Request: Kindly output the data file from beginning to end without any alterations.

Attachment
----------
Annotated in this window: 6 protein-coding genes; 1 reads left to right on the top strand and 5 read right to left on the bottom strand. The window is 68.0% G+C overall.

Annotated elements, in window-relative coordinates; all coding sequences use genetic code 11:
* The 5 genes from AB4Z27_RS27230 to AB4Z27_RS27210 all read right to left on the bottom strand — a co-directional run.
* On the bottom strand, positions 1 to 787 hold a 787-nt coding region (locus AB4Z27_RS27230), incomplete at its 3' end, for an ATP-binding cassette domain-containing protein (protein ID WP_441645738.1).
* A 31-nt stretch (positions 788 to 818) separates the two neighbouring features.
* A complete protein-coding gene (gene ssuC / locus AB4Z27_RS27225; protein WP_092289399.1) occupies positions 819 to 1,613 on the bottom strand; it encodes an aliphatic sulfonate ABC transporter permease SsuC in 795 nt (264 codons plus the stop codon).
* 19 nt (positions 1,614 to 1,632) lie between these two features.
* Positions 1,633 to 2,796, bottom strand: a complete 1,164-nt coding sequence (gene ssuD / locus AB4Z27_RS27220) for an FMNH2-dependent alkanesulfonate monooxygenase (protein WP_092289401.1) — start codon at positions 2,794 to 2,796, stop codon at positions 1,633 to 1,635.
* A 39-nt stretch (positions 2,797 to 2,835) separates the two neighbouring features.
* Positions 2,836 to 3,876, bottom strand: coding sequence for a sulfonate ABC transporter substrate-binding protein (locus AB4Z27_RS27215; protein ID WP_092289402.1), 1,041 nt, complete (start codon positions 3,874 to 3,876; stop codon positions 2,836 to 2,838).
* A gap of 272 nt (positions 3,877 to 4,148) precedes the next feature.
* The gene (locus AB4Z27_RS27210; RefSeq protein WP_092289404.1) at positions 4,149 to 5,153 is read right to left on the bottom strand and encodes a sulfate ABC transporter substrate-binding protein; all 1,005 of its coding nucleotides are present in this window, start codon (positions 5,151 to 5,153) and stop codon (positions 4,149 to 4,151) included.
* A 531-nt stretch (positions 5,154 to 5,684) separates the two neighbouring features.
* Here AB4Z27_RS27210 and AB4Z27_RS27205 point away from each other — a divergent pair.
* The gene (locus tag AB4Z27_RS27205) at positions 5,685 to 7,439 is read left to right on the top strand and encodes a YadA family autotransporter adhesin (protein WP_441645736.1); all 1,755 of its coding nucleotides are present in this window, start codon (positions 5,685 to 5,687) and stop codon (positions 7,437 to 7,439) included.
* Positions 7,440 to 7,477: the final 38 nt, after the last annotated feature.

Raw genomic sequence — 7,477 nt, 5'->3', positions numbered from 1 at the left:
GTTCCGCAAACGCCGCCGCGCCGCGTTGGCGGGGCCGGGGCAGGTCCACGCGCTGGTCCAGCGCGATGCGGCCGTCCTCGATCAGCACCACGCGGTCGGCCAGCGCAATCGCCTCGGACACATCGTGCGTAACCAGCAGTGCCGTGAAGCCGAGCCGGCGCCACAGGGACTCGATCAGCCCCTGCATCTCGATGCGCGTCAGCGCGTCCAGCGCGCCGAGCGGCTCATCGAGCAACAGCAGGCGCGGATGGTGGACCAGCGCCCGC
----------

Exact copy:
Annotated in this window: 6 protein-coding genes; 1 reads left to right on the top strand and 5 read right to left on the bottom strand. The window is 68.0% G+C overall.

Annotated elements, in window-relative coordinates; all coding sequences use genetic code 11:
* The 5 genes from AB4Z27_RS27230 to AB4Z27_RS27210 all read right to left on the bottom strand — a co-directional run.
* On the bottom strand, positions 1 to 787 hold a 787-nt coding region (locus AB4Z27_RS27230), incomplete at its 3' end, for an ATP-binding cassette domain-containing protein (protein ID WP_441645738.1).
* A 31-nt stretch (positions 788 to 818) separates the two neighbouring features.
* A complete protein-coding gene (gene ssuC / locus AB4Z27_RS27225; protein WP_092289399.1) occupies positions 819 to 1,613 on the bottom strand; it encodes an aliphatic sulfonate ABC transporter permease SsuC in 795 nt (264 codons plus the stop codon).
* 19 nt (positions 1,614 to 1,632) lie between these two features.
* Positions 1,633 to 2,796, bottom strand: a complete 1,164-nt coding sequence (gene ssuD / locus AB4Z27_RS27220) for an FMNH2-dependent alkanesulfonate monooxygenase (protein WP_092289401.1) — start codon at positions 2,794 to 2,796, stop codon at positions 1,633 to 1,635.
* A 39-nt stretch (positions 2,797 to 2,835) separates the two neighbouring features.
* Positions 2,836 to 3,876, bottom strand: coding sequence for a sulfonate ABC transporter substrate-binding protein (locus AB4Z27_RS27215; protein ID WP_092289402.1), 1,041 nt, complete (start codon positions 3,874 to 3,876; stop codon positions 2,836 to 2,838).
* A gap of 272 nt (positions 3,877 to 4,148) precedes the next feature.
* The gene (locus AB4Z27_RS27210; RefSeq protein WP_092289404.1) at positions 4,149 to 5,153 is read right to left on the bottom strand and encodes a sulfate ABC transporter substrate-binding protein; all 1,005 of its coding nucleotides are present in this window, start codon (positions 5,151 to 5,153) and stop codon (positions 4,149 to 4,151) included.
* A 531-nt stretch (positions 5,154 to 5,684) separates the two neighbouring features.
* Here AB4Z27_RS27210 and AB4Z27_RS27205 point away from each other — a divergent pair.
* The gene (locus tag AB4Z27_RS27205) at positions 5,685 to 7,439 is read left to right on the top strand and encodes a YadA family autotransporter adhesin (protein WP_441645736.1); all 1,755 of its coding nucleotides are present in this window, start codon (positions 5,685 to 5,687) and stop codon (positions 7,437 to 7,439) included.
* Positions 7,440 to 7,477: the final 38 nt, after the last annotated feature.

Raw genomic sequence — 7,477 nt, 5'->3', positions numbered from 1 at the left:
GTTCCGCAAACGCCGCCGCGCCGCGTTGGCGGGGCCGGGGCAGGTCCACGCGCTGGTCCAGCGCGATGCGGCCGTCCTCGATCAGCACCACGCGGTCGGCCAGCGCAATCGCCTCGGACACATCGTGCGTAACCAGCAGTGCCGTGAAGCCGAGCCGGCGCCACAGGGACTCGATCAGCCCCTGCATCTCGATGCGCGTCAGCGCGTCCAGCGCGCCGAGCGGCTCATCGAGCAACAGCAGGCGCGGATGGTGGACCAGCGCCCGC